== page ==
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“One of the things that attracted me to this story was that there were heroes at the heart of it,” says Alex Gibney, Oscar-winning director of the controversial new doco, We Steal Secrets: The Story Of WikiLeaks.

 “I came into this story looking for a hero.” Then Gibney pauses and gives the slightest of shrugs. “But, inevitably, things change.”

WikiLeaks and Julian Assange have made no secret of just how pissed off they are about this documentary – they’re so pissed off, they’ve gone so far as to issue a line-by-line rebuttal of the entire script ( Assange himself has slammed it as “anti-WikiLeaks” and the organisation is accusing Gibney of “errors and sleight of hand”.

It’s fair to say the film isn’t overly kind to Assange. It accuses him of muddying WikiLeaks’ cause – fighting for total ‘truth’ and transparency – by refusing to face up to the sexual assault charges brought against him by two women in Sweden (though it does not conclude that he is either guilty or not guilty of the alleged crimes). 

The face of WikiLeaks: Aussie Assange is criticised in the doc

Crucially, the film suggests he was wrong to make the charges a part of the WikiLeaks story, considering the inference from Assange is that these assault claims were invented in order to extradite him to Sweden, so he can in turn be extradited to the US and charged with espionage for leaking diplomatic cables.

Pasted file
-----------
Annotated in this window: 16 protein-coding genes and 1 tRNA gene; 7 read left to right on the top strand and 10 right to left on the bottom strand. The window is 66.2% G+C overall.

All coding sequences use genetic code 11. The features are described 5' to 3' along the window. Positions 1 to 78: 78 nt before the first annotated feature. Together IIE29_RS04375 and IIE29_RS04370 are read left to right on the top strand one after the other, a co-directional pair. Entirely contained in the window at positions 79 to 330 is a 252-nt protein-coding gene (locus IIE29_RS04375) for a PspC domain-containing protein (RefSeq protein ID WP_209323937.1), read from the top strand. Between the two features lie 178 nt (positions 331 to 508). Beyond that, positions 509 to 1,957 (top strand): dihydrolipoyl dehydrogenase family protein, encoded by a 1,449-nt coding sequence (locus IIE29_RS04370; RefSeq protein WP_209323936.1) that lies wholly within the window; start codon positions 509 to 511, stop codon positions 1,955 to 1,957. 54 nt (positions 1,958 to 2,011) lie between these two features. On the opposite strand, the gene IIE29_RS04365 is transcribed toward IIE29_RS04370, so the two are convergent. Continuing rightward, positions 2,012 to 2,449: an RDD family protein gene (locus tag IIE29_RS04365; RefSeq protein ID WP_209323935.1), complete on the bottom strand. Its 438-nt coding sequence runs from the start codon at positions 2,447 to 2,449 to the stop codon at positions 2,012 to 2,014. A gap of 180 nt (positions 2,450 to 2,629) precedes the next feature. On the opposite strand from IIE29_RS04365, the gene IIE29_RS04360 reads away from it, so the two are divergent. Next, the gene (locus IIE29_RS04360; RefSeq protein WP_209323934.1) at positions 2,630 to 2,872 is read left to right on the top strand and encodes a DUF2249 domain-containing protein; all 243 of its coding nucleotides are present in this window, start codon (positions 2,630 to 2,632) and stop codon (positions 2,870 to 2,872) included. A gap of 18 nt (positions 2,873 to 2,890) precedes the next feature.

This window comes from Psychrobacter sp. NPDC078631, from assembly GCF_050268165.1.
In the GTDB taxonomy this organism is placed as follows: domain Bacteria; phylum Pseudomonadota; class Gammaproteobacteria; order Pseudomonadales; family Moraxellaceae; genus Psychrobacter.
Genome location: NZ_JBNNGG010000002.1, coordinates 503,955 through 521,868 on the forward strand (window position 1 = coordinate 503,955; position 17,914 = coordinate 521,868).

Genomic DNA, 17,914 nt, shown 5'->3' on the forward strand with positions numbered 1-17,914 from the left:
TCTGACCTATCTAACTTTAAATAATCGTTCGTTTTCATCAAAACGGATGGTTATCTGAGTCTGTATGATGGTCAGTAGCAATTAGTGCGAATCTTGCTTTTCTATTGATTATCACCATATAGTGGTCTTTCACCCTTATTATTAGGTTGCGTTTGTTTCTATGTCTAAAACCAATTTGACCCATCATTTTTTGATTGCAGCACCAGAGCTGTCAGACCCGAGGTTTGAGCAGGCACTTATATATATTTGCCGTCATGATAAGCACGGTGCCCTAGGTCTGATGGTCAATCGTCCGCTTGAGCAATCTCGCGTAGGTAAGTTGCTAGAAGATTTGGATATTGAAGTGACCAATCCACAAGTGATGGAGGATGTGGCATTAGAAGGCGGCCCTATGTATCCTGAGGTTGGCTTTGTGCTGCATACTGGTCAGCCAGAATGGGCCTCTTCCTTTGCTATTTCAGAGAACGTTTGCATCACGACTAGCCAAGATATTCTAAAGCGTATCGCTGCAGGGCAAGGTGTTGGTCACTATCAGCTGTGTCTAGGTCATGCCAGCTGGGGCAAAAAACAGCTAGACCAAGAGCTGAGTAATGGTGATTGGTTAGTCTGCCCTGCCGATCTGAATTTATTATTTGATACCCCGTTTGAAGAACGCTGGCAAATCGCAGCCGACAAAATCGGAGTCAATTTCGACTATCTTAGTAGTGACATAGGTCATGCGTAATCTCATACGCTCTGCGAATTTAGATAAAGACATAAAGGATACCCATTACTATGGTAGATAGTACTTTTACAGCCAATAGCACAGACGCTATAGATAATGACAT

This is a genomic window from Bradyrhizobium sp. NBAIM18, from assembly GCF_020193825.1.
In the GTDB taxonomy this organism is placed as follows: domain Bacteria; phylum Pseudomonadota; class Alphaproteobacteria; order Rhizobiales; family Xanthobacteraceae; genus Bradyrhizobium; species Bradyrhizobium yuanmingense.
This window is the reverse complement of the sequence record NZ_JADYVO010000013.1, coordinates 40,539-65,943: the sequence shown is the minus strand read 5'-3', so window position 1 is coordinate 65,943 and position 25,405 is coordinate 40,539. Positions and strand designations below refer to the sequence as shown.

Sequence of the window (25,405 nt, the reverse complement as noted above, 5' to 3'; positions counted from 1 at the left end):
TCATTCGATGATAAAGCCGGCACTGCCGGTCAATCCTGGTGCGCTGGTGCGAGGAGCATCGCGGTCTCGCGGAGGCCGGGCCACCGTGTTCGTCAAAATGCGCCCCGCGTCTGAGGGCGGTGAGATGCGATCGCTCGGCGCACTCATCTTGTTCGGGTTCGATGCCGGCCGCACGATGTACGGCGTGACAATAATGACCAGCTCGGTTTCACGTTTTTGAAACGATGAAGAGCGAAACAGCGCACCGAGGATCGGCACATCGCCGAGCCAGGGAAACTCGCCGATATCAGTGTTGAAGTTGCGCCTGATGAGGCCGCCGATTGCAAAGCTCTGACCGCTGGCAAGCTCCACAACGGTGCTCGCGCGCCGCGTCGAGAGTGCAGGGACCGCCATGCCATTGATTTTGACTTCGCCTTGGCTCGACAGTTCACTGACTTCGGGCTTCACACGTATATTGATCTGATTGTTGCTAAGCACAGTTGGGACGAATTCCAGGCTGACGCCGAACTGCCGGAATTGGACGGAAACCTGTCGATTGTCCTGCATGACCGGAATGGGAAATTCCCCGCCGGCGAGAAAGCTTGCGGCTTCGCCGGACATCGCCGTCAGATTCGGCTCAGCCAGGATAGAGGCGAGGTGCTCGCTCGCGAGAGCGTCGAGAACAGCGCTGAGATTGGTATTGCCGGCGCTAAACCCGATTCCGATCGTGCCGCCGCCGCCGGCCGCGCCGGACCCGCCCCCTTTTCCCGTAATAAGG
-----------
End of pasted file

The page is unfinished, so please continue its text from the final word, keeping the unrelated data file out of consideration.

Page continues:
“There is a lie at the heart of what Julian did,” Gibney tells TNT as we settle into a sofa at the Soho Hotel. “The original sin of WikiLeaks, the moment in the garden, is when he makes this Swedish matter a part of WikiLeaks.” The film even raises the question of whether funds donated to WikiLeaks have gone to the transparency cause or the Australian’s defence case. Yup, Assange was never going to love that.

However, if you wanted to try and understand this century’s most vital and complex political scandal, you’d need a man like Gibney at the helm. Esquire magazine called him “the most important documentarian of our time” and he’s got ample grounding in the subject matter, having already delved into high-profile sex scandal with 2010’s Oscar-nominated Client 9: The Rise And Fall Of Eliot Spitzer, and war crimes in Academy Award winner Taxi To The Dark Side, about an innocent Afghani tortured and killed at an American airbase. 

Gibney’s new film is undoubtedly compelling, skillfully explaining how the WikiLeaks saga unfolded – from the process of releasing classified US government information over the internet, to Assange holing up in London’s Ecuadorian embassy, where he’s been since June 2012, to avoid arrest – and exploring precisely why it had such dire consequences.

And bearing in mind all the press coverage lavished upon WikiLeaks and Assange, it’s refreshing to see some focus on Bradley Manning, the troubled individual who actually leaked the information – Assange was more the publisher – and now faces life imprisonment for ‘espionage’ and ‘aiding the enemy’.

But where Gibney has really gone to war with WikiLeaks’ silver-haired chieftan is over the transparency of his personal life. Perhaps even more important than the political in We Steal Secrets is the personal, with the motivations of central characters Manning and Assange preoccupying the director’s final cut.


Interview - Alex Gibney: The film director on his new WikiLeaks doco that has outraged Julian Assange
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